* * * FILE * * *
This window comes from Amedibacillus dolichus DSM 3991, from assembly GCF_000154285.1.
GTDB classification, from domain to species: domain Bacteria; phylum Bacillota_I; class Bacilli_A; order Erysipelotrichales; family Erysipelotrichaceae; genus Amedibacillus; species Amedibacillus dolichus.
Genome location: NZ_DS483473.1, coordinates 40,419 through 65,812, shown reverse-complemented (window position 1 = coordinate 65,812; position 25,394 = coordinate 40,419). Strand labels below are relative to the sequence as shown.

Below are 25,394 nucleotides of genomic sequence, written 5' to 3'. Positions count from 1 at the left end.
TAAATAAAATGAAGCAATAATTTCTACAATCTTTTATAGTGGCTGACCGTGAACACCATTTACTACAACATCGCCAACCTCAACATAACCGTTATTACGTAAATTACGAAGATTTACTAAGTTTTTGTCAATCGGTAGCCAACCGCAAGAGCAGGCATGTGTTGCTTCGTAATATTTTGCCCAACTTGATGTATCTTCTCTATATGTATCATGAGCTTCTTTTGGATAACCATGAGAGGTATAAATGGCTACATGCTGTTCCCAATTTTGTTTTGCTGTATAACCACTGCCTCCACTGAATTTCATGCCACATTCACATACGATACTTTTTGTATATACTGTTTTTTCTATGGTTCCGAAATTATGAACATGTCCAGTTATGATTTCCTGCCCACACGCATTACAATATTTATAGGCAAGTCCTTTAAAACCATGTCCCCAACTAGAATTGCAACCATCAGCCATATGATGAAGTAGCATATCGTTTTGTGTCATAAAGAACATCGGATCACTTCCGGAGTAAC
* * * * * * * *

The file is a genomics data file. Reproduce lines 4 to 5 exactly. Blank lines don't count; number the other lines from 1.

Below are 25,394 nucleotides of genomic sequence, written 5' to 3'. Positions count from 1 at the left end.
TAAATAAAATGAAGCAATAATTTCTACAATCTTTTATAGTGGCTGACCGTGAACACCATTTACTACAACATCGCCAACCTCAACATAACCGTTATTACGTAAATTACGAAGATTTACTAAGTTTTTGTCAATCGGTAGCCAACCGCAAGAGCAGGCATGTGTTGCTTCGTAATATTTTGCCCAACTTGATGTATCTTCTCTATATGTATCATGAGCTTCTTTTGGATAACCATGAGAGGTATAAATGGCTACATGCTGTTCCCAATTTTGTTTTGCTGTATAACCACTGCCTCCACTGAATTTCATGCCACATTCACATACGATACTTTTTGTATATACTGTTTTTTCTATGGTTCCGAAATTATGAACATGTCCAGTTATGATTTCCTGCCCACACGCATTACAATATTTATAGGCAAGTCCTTTAAAACCATGTCCCCAACTAGAATTGCAACCATCAGCCATATGATGAAGTAGCATATCGTTTTGTGTCATAAAGAACATCGGATCACTTCCGGAGTAAC